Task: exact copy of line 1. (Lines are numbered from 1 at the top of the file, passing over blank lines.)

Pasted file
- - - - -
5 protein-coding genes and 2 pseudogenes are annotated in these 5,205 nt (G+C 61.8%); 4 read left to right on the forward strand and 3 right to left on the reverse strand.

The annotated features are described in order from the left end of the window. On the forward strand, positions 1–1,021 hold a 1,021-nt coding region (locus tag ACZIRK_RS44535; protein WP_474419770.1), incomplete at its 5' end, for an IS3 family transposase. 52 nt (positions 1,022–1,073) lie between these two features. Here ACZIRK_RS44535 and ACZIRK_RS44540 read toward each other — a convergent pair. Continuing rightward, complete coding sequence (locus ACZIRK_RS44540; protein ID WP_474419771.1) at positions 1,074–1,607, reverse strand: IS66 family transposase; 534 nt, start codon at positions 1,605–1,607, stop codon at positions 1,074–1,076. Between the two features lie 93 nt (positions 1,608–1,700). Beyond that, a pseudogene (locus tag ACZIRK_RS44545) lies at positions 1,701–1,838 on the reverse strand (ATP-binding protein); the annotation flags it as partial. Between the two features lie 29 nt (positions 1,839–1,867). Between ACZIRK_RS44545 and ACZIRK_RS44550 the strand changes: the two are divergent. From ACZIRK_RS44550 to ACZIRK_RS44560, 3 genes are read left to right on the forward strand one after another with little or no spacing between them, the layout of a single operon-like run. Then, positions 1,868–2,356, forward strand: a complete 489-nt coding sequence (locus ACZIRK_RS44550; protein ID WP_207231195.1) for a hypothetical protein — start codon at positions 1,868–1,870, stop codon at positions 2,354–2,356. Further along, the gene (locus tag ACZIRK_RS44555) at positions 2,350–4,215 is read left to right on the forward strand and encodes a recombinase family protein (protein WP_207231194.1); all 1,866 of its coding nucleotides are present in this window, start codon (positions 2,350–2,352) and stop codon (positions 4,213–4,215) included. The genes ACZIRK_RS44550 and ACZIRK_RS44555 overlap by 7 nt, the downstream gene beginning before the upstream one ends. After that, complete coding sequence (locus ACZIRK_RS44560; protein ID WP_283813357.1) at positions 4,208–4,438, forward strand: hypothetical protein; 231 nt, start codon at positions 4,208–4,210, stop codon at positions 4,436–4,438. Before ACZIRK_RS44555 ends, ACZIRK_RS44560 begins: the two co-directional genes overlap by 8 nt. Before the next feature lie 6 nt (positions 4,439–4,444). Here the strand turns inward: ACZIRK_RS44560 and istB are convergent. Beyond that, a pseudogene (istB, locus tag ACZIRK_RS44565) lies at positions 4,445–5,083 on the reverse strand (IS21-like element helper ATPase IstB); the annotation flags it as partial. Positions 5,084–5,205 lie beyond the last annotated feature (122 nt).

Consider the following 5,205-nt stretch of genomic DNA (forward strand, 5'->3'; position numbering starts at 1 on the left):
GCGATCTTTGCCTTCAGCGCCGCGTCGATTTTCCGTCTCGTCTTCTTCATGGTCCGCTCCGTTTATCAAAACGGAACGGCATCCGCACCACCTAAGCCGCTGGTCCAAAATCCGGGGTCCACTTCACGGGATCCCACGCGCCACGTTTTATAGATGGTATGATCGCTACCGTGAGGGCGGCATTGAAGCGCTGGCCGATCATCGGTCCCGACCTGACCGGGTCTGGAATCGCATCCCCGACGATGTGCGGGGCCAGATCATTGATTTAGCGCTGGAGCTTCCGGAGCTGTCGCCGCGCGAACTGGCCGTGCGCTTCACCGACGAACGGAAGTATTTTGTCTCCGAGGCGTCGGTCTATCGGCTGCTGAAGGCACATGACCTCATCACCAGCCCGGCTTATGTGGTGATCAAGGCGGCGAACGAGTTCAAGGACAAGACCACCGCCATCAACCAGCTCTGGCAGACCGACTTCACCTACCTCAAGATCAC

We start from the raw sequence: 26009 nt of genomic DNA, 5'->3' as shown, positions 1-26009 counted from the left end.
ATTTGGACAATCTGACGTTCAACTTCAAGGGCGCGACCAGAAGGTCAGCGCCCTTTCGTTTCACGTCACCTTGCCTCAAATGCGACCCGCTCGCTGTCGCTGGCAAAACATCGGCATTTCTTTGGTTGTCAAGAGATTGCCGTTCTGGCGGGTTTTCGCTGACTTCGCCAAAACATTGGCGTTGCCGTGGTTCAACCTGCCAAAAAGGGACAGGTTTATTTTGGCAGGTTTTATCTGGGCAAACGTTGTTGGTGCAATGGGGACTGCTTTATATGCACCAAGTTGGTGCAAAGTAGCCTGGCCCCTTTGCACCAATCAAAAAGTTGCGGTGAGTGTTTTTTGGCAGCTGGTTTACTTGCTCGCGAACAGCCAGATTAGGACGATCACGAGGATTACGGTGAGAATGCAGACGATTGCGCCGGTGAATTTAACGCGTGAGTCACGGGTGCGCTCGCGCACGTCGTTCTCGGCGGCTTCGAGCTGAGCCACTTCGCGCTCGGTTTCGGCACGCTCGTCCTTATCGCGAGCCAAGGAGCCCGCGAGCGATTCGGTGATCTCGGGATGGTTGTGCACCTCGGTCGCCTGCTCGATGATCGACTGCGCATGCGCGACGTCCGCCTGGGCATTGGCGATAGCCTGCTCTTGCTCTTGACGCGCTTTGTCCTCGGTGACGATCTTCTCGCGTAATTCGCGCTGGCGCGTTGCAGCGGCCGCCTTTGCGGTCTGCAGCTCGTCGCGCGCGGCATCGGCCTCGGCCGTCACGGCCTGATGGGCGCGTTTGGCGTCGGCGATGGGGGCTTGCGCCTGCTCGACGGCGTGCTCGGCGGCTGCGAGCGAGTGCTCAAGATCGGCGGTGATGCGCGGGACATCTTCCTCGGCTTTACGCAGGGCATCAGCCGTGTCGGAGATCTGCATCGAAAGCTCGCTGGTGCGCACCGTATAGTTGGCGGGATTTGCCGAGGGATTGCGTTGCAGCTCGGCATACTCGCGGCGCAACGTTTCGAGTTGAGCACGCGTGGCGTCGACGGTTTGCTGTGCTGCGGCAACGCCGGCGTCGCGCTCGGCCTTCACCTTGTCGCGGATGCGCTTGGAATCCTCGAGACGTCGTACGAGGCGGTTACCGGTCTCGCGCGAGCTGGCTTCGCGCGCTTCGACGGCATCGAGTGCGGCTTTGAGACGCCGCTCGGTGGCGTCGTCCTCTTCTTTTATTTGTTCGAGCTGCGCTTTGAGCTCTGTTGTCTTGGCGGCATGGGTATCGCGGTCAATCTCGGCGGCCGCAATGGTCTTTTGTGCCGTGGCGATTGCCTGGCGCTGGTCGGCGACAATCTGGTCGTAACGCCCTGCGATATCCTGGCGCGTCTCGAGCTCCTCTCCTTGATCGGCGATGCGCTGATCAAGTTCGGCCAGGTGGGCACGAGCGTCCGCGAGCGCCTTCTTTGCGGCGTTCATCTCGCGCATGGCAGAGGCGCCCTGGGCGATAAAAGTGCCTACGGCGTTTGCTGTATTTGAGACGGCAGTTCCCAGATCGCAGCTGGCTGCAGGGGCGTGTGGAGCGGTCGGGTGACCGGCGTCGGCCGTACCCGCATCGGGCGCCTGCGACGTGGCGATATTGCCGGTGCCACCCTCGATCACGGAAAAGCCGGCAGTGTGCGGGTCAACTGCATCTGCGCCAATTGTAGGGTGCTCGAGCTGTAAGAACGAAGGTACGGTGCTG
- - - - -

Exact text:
5 protein-coding genes and 2 pseudogenes are annotated in these 5,205 nt (G+C 61.8%); 4 read left to right on the forward strand and 3 right to left on the reverse strand.